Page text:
We have become used to turbulent times since the onset of problems in the financial markets and the resulting credit crunch but we are now entering a time of real uncertainty.
The coming weeks will see a flurry of political activity as the various parties lobby for the favour of the electorate.
Bookmakers will do their best to forecast the result and make a profit on the outcome and financial markets will try to anticipate all possible outcomes and set prices accordingly.
Theoretically, a profit could be achieved by any investor with access to a crystal ball.
Politicians will have to talk about a wide range of issues but the state of the nation’s finances will be a major focus and there is now wide agreement that the fiscal deficit cannot be maintained in the future.
The issue will be the size and the timings of cuts. Critical to these decisions will be the effect on the credit rating enjoyed by the UK and the danger that a downgrade would cause the cost of borrowing to rise.
Dealing effectively with the recession will reduce levels of unemployment and see growth return more rapidly to the economy. The risk of a double-dip recession has still not gone away – and neither has the risk of another collapse in house prices.
None of this uncertainty is good for the housing market or for the immediate prospects of the mortgage market.
We have to live with this political uncertainty but the future of regulation is also in the spotlight.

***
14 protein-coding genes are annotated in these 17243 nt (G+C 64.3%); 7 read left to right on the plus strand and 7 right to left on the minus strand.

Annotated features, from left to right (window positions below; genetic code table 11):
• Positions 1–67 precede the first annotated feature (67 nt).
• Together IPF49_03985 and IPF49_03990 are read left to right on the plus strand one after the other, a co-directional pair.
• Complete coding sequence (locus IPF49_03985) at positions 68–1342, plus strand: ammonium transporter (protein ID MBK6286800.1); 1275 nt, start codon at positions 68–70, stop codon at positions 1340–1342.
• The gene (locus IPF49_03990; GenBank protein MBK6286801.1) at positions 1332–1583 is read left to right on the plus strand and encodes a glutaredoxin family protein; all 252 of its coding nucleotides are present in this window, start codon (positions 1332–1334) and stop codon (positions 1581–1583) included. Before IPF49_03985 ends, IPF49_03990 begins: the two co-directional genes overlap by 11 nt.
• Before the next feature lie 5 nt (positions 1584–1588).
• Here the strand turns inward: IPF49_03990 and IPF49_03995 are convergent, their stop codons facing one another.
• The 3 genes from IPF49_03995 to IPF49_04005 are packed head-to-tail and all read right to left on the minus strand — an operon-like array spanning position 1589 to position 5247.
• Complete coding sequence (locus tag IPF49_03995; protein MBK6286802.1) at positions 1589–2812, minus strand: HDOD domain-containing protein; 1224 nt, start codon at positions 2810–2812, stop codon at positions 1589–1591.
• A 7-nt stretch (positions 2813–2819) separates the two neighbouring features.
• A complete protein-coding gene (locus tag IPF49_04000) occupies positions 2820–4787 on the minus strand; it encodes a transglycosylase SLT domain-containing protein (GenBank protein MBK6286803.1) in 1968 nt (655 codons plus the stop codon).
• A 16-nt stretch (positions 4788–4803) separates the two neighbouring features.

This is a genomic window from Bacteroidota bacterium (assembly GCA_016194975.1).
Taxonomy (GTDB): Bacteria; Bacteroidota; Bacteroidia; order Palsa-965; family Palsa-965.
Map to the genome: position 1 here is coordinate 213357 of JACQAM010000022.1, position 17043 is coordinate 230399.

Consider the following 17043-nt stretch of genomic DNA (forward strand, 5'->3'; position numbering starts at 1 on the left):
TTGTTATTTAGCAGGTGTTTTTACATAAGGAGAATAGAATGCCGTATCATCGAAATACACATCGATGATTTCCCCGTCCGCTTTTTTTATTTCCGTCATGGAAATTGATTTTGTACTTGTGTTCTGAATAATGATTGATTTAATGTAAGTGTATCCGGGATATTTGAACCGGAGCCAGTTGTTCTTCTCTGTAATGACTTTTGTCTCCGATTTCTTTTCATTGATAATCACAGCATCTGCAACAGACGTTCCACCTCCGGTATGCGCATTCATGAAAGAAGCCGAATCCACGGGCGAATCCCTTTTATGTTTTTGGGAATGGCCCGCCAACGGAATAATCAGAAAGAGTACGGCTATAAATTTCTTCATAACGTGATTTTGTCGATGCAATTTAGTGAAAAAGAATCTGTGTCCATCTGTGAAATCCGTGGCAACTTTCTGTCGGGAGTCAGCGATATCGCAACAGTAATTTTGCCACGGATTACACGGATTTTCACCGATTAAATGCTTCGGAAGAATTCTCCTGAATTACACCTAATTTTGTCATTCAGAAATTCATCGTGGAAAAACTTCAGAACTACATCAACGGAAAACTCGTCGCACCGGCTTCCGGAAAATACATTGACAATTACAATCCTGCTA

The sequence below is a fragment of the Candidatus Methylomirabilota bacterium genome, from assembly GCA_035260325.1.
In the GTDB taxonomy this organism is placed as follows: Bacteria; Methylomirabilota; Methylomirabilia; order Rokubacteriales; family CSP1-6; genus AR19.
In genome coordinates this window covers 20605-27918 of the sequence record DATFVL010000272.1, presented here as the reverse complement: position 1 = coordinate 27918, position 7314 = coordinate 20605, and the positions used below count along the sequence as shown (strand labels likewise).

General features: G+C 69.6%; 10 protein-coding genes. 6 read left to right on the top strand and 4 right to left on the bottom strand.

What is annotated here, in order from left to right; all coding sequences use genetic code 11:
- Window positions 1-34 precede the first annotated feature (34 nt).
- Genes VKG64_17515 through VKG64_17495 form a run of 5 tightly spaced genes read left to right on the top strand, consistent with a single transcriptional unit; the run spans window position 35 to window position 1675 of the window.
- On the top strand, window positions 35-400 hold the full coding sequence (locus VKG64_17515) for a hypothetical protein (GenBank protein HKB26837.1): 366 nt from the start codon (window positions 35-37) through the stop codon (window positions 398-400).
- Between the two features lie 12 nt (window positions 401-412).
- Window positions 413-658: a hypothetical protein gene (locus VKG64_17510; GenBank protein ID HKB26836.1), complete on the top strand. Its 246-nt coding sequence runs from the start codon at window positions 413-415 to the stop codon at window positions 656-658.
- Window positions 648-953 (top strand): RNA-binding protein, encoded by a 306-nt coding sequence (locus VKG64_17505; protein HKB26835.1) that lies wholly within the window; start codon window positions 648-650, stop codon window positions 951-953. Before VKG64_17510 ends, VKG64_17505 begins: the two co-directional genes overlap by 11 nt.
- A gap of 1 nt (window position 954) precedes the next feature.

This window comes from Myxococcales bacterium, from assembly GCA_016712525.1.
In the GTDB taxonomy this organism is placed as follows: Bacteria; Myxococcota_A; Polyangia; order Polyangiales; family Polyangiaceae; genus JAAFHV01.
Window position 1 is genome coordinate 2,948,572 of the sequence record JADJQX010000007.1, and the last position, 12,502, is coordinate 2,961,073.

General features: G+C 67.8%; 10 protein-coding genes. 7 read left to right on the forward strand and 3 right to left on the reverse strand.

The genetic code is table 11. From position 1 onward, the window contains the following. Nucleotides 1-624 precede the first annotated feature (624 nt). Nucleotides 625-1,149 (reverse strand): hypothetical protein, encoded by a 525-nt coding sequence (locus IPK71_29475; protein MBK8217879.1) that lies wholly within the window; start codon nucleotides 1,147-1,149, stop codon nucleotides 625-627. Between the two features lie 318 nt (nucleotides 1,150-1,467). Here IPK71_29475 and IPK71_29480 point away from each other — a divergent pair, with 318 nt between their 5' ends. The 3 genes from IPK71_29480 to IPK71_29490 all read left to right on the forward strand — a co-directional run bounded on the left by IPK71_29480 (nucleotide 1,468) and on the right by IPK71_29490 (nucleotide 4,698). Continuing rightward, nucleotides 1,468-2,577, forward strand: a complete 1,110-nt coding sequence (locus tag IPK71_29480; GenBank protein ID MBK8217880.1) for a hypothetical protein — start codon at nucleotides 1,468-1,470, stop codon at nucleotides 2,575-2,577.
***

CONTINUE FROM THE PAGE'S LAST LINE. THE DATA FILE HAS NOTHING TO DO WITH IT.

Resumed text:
We are already aware that a change in Government may signal significant change for the FSA and, more immediately, a new chief executive will take control.
Hector Sants has been accused of presiding over a period of significant regulatory failure and has recently announced a new project that will see the regulator grow sharp and unfriendly teeth.
The coming months will see the recruitment of an additional 460 staff, funded by the inevitable rise in regulatory fees. The new budget will total around £455m – a significant burden on financial firms and a heavy cost for consumers.
Consumer confidence is a very important factor for any type of business. Public regard for politicians is at an all-time low, bankers have become
national figures of hate and financial service products in general are struggling to retain the confidence of customers. Yet the benefits they can
provide are essential for planning security and wellbeing for the future.
The FSA – or its successor -must play its part in helping create a climate conducive to rebuilding consumer confidence.
Richard Fox is chief executive of the Chartered Insurance Institute’s Society of Mortgage Professionals